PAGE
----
Improving Canadian Outcomes Research On the Novel SARS-CoV-2 using Analytics: the CORONA Consortium

Lee, Douglas S | $409,179

Ontario University Health Network 2020 CIHR Operating Grant

Despite the major impacts of Covid-19 on all of society and medicine, relatively little is known about this disease. Early reports indicated that those with cardiovascular disease and its risk factors, may be at higher risk of Covid-19 infection. However, there have been few studies of populations of people who are at risk of, or have developed, Covid-19. In this proposal, we will study people living in Ontario and Alberta, and examine the following important questions. First, we will determine who in the population is at risk of developing Covid-19 infection. We will also determine the factors that influence prognosis, among those who have developed a positive test for the virus. We will do this by using methods of artificial intelligence, called machine learning, and sophisticated statistical techniques to consider the very large electronic datasets that have accumulated over each person’s lifetime. Second, we will evaluate if medications that have been used to treat people with conditions such as hypertension or diabetes can predispose to the development of Covid-19 infection. Alternatively, we will determine if some medications may potentially reduce the risks associated with Covid-19 infection. These analyses will be performed by linking the large databases described above with prescription drugs that have been prescribed to people in Ontario and Alberta. Finally, we will determine the impacts of the major changes in healthcare that were instituted as a response to the pandemic. Specifically, we will determine if the changes to healthcare had unintended collateral effects on those living with chronic cardiovascular conditions, such as hypertension, coronary artery disease, and heart failure. We will focus on whether there was an increase in death rates and concomitant changes in hospital visits in people living with these conditions.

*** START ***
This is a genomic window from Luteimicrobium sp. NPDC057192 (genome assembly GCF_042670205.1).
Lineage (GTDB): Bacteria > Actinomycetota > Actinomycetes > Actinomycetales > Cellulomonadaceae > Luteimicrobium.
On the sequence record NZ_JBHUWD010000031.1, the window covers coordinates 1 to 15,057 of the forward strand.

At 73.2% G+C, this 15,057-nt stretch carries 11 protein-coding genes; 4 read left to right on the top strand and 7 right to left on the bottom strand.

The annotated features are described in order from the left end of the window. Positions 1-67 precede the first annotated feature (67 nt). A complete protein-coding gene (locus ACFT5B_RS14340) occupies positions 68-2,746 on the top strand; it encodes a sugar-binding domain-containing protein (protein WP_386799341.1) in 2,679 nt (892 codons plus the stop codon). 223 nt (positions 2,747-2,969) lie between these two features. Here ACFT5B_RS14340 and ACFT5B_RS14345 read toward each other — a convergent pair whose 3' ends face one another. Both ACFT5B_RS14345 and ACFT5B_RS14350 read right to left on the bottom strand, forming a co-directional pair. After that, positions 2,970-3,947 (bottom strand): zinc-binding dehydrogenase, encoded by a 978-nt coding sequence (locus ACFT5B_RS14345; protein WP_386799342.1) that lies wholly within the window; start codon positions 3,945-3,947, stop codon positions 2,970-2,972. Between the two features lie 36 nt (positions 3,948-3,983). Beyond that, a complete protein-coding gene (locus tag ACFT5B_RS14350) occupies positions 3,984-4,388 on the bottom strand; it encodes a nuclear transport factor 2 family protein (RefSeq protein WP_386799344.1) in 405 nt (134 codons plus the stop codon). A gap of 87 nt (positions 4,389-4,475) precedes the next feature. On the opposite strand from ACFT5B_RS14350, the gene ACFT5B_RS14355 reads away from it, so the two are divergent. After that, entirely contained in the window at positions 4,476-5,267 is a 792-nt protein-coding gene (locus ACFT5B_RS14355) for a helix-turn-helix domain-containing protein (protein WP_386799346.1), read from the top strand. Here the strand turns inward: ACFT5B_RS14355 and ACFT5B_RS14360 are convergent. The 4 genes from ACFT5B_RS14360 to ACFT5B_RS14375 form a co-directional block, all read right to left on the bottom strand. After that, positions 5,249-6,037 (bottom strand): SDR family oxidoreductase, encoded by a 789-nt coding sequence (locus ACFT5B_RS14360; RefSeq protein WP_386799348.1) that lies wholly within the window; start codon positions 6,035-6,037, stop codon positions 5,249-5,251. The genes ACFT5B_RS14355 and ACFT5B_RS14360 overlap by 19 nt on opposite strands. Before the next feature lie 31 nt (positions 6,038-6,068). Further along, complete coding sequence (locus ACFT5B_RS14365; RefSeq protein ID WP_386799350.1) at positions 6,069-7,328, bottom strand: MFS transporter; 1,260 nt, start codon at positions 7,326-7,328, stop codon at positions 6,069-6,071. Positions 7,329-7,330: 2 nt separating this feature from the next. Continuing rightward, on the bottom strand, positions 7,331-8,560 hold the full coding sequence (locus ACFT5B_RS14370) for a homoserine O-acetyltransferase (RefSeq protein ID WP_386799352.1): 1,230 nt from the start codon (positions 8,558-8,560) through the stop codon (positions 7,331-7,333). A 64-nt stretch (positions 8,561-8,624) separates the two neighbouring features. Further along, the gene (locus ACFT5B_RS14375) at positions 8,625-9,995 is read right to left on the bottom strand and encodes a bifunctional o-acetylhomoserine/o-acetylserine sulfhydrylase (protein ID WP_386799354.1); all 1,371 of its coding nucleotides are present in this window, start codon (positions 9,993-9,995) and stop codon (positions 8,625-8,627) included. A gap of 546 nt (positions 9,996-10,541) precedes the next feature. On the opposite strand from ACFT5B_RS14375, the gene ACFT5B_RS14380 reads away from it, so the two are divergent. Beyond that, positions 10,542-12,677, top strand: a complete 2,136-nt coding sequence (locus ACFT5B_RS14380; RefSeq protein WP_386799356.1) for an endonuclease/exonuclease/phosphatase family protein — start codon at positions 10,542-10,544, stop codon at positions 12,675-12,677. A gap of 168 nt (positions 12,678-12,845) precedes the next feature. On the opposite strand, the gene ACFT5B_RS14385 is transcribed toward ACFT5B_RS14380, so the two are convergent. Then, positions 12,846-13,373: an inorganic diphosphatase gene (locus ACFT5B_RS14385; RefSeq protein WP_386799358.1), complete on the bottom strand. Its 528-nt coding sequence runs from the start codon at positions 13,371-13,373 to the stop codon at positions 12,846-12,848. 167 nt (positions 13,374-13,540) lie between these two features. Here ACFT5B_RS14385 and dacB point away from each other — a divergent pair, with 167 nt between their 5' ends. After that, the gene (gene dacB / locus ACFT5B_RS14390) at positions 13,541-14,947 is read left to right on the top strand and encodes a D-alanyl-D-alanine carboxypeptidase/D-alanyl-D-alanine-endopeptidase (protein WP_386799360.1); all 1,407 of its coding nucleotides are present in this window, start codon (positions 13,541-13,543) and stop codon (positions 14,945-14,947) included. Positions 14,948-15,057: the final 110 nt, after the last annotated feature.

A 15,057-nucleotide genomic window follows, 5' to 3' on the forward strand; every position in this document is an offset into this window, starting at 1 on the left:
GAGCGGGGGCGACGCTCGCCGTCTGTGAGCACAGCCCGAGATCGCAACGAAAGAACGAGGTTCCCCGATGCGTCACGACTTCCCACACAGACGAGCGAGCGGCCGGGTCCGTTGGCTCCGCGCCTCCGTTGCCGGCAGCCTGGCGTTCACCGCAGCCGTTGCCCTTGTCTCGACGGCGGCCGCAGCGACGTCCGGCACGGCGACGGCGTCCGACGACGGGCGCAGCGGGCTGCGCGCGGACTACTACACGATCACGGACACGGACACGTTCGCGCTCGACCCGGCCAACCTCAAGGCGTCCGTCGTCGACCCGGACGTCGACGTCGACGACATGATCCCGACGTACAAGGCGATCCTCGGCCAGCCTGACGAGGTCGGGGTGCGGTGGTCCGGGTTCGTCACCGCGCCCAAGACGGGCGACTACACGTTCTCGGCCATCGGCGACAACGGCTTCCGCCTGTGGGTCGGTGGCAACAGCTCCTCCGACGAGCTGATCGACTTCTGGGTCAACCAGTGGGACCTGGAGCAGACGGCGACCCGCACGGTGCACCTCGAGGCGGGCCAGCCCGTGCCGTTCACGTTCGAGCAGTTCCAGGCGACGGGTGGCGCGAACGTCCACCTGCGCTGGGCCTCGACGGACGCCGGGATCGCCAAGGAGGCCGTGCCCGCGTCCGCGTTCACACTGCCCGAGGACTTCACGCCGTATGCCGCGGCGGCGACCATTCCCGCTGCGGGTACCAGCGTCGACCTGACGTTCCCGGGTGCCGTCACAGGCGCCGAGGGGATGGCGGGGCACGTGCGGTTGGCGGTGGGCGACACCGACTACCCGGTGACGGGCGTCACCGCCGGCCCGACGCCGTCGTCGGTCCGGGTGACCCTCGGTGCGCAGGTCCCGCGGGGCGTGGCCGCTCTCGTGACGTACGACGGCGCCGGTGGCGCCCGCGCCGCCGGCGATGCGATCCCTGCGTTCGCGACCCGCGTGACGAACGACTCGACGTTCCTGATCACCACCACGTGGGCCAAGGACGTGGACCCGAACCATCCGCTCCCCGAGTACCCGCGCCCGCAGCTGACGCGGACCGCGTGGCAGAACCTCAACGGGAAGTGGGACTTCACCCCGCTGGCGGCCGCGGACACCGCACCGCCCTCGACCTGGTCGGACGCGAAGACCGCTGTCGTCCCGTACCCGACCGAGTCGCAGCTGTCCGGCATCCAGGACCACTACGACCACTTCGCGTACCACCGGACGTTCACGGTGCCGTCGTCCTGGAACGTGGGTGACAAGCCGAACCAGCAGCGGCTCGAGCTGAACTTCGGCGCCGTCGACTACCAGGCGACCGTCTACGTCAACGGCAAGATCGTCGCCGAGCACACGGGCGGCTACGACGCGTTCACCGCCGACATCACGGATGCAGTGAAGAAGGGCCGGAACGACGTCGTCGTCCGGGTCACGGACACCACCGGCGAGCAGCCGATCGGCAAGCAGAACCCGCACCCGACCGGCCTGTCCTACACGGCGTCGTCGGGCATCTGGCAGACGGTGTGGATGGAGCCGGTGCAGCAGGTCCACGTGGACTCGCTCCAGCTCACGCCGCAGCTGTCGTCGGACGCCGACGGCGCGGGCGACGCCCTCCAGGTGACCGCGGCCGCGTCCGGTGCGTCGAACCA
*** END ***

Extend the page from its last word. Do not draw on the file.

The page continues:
With funding from the Government of Canada

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